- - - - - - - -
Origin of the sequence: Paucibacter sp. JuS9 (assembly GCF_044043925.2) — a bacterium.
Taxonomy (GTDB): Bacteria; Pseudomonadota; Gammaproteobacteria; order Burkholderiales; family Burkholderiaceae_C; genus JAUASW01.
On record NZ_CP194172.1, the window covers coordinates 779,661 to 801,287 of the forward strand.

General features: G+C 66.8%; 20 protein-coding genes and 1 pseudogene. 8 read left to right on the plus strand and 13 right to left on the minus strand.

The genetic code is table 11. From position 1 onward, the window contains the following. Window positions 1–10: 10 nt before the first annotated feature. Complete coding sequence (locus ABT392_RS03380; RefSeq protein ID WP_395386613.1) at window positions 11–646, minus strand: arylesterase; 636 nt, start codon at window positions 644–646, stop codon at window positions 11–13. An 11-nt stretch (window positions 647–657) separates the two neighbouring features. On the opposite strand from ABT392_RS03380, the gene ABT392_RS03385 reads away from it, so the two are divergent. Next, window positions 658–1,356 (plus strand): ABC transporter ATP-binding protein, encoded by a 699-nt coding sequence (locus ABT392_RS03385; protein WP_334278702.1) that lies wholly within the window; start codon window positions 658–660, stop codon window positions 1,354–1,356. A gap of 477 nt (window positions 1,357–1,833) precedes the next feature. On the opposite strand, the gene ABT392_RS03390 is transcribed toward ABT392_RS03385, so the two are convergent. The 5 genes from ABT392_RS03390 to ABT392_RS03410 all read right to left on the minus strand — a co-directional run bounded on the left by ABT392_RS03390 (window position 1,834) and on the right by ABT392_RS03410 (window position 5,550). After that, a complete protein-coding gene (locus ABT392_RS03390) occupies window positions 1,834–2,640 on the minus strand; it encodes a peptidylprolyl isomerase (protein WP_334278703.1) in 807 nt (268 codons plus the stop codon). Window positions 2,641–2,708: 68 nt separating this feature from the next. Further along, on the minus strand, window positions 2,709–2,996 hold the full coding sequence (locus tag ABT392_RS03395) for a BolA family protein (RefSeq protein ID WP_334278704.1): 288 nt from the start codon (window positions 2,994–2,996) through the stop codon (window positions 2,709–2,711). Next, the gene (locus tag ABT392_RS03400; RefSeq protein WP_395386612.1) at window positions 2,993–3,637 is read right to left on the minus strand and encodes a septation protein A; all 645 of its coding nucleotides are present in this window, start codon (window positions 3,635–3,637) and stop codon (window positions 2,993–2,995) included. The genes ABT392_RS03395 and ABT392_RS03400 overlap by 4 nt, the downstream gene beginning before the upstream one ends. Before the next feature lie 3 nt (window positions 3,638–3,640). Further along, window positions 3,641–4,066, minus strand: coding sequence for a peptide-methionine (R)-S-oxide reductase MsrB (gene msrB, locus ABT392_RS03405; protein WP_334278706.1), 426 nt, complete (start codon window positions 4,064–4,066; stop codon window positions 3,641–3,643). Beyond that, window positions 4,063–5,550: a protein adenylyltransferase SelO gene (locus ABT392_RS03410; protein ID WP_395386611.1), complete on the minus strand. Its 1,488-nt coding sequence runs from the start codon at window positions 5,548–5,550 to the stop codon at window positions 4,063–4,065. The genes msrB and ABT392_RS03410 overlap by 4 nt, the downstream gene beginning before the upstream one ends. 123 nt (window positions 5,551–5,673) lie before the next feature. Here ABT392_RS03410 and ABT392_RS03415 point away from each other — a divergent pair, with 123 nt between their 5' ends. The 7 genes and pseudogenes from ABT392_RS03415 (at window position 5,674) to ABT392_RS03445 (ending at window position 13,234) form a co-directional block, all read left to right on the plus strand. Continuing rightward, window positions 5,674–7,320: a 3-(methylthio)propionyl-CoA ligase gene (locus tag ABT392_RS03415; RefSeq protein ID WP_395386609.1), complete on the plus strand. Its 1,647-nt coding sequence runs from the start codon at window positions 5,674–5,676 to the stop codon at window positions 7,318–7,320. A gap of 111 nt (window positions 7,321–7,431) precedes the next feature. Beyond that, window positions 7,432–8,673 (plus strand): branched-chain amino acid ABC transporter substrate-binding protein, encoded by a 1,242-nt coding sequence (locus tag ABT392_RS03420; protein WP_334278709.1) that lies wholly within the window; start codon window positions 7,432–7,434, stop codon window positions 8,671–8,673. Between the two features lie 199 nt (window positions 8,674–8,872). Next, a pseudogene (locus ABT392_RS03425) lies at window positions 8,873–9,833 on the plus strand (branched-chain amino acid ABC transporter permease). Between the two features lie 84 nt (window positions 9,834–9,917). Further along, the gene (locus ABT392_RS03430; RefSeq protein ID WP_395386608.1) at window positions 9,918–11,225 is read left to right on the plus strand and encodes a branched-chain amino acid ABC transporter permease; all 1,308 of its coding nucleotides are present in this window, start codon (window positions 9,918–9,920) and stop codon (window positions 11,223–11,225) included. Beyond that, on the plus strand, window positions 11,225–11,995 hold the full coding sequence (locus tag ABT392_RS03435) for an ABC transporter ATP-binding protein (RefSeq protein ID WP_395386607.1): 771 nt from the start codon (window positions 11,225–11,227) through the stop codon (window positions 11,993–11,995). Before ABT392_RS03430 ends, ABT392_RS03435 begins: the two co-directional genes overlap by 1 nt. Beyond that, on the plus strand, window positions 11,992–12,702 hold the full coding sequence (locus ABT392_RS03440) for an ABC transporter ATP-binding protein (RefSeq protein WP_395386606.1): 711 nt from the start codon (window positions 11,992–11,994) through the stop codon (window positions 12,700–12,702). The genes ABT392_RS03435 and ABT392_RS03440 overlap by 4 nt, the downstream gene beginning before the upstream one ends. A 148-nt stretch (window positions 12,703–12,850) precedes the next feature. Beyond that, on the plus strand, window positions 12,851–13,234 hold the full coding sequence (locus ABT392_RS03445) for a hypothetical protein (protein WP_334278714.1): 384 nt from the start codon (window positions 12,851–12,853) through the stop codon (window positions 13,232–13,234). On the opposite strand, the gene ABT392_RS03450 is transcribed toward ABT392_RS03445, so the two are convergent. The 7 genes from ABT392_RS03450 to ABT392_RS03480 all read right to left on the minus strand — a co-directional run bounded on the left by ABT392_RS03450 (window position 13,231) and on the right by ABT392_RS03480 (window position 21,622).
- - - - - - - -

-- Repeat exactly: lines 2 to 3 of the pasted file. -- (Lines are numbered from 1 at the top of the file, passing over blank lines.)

Taxonomy (GTDB): Bacteria; Pseudomonadota; Gammaproteobacteria; order Burkholderiales; family Burkholderiaceae_C; genus JAUASW01.
On record NZ_CP194172.1, the window covers coordinates 779,661 to 801,287 of the forward strand.